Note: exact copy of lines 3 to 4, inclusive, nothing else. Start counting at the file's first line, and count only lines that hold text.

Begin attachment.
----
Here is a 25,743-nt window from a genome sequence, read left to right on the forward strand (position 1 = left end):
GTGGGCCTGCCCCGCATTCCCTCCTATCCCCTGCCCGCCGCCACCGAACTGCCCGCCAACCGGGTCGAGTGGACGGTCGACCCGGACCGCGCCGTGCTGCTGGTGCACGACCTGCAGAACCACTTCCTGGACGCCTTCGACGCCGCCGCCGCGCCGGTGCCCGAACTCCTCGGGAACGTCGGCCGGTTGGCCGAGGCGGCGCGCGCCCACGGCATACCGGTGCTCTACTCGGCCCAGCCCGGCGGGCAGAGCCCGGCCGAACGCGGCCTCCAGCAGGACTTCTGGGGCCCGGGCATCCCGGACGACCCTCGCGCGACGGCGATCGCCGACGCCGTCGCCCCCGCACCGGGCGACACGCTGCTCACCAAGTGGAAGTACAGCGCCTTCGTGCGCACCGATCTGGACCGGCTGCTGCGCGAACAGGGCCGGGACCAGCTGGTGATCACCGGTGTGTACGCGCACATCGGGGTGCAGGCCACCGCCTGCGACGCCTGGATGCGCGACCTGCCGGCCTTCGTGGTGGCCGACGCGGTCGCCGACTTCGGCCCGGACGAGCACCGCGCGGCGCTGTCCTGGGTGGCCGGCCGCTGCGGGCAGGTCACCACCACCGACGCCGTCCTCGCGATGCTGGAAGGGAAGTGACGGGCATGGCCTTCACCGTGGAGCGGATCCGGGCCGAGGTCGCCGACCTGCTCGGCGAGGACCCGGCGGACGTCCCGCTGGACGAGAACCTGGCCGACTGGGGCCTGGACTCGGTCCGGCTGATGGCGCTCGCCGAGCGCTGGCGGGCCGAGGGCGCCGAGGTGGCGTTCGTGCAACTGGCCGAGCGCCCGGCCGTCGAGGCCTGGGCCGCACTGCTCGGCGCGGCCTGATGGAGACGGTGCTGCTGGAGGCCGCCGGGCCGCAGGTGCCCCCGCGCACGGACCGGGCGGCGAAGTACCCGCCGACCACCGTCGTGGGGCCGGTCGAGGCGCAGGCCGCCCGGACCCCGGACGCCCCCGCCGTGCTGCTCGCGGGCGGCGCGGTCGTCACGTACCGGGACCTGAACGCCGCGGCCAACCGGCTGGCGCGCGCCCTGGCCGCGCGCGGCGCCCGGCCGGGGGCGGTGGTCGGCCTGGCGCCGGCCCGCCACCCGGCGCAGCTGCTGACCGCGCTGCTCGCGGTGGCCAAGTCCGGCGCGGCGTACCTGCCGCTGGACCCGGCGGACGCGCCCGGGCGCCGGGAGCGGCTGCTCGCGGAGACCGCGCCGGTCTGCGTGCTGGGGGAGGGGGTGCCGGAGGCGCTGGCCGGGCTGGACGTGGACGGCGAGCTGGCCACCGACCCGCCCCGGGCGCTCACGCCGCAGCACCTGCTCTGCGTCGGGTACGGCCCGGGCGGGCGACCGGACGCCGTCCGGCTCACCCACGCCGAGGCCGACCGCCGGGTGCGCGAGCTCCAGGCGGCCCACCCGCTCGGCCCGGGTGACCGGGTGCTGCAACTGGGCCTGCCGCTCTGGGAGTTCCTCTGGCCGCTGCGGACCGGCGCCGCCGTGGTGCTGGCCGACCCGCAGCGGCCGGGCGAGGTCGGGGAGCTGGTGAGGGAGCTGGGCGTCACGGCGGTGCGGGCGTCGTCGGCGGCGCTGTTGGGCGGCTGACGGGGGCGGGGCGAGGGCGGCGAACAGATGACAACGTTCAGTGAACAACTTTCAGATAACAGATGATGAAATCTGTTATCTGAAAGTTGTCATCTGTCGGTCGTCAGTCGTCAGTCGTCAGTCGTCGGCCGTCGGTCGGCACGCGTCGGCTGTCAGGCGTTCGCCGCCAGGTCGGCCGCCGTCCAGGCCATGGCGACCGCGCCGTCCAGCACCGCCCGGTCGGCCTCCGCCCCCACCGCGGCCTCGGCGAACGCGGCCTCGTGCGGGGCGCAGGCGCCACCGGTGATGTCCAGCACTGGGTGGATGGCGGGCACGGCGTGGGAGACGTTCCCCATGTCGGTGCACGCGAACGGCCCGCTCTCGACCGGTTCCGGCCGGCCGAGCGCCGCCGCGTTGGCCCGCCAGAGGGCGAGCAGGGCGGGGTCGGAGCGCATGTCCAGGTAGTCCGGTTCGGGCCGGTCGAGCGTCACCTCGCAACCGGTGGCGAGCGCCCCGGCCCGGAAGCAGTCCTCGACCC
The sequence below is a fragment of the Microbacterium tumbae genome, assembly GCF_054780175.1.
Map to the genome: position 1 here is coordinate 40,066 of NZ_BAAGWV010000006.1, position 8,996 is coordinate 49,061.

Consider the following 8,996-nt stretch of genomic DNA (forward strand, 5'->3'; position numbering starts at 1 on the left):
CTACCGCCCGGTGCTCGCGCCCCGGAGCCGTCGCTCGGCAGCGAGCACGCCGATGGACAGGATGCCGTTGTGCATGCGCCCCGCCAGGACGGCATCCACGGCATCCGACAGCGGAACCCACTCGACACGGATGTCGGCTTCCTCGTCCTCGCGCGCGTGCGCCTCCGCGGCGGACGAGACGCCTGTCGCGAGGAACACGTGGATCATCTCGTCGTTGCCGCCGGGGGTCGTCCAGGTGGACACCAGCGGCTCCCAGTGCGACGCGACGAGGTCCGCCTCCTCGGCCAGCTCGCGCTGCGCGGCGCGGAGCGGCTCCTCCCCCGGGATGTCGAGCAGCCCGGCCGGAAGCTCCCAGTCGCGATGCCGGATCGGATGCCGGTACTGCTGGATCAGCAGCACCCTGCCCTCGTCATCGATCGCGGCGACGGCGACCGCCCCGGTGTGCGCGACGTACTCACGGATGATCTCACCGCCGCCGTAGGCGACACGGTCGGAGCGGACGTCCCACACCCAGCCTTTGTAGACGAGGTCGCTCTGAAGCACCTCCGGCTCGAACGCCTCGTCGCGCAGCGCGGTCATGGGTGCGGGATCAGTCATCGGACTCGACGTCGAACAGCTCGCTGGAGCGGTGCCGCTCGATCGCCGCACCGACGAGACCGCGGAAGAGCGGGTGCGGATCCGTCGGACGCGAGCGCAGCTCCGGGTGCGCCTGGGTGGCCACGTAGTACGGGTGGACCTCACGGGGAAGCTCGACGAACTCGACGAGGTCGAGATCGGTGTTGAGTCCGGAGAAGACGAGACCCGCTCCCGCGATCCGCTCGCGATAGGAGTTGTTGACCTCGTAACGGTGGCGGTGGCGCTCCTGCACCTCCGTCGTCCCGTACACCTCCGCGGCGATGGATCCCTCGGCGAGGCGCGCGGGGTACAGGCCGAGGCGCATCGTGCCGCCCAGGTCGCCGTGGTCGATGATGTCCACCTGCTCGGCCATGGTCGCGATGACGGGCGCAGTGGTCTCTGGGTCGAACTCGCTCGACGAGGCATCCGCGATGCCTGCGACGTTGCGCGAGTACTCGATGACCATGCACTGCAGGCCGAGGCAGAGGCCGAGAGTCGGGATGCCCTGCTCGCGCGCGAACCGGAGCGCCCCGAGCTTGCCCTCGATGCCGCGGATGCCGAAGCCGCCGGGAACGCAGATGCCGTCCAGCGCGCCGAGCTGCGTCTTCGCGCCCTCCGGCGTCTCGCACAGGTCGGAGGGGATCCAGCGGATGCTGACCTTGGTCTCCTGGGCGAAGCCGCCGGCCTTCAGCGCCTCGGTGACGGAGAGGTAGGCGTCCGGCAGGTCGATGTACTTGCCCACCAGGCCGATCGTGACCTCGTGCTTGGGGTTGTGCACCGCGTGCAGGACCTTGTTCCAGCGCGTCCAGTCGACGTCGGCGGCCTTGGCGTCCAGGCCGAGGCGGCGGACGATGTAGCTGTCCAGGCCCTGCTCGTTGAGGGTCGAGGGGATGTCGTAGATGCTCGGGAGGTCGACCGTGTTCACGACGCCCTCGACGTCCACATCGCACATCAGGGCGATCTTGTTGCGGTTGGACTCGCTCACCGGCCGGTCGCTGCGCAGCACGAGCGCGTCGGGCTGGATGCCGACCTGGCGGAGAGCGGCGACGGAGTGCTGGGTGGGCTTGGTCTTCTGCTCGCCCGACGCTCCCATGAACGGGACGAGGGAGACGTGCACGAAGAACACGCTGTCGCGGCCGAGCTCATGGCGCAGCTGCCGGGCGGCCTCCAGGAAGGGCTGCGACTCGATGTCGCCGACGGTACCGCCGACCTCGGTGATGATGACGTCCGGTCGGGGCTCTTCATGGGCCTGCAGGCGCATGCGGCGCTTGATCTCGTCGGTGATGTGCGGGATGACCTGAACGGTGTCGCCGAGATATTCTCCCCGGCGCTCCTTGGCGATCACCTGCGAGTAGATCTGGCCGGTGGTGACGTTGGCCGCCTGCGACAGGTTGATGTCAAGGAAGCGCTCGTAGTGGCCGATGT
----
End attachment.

The sequence below is a fragment of the Microbacterium tumbae genome, assembly GCF_054780175.1.
Map to the genome: position 1 here is coordinate 40,066 of NZ_BAAGWV010000006.1, position 8,996 is coordinate 49,061.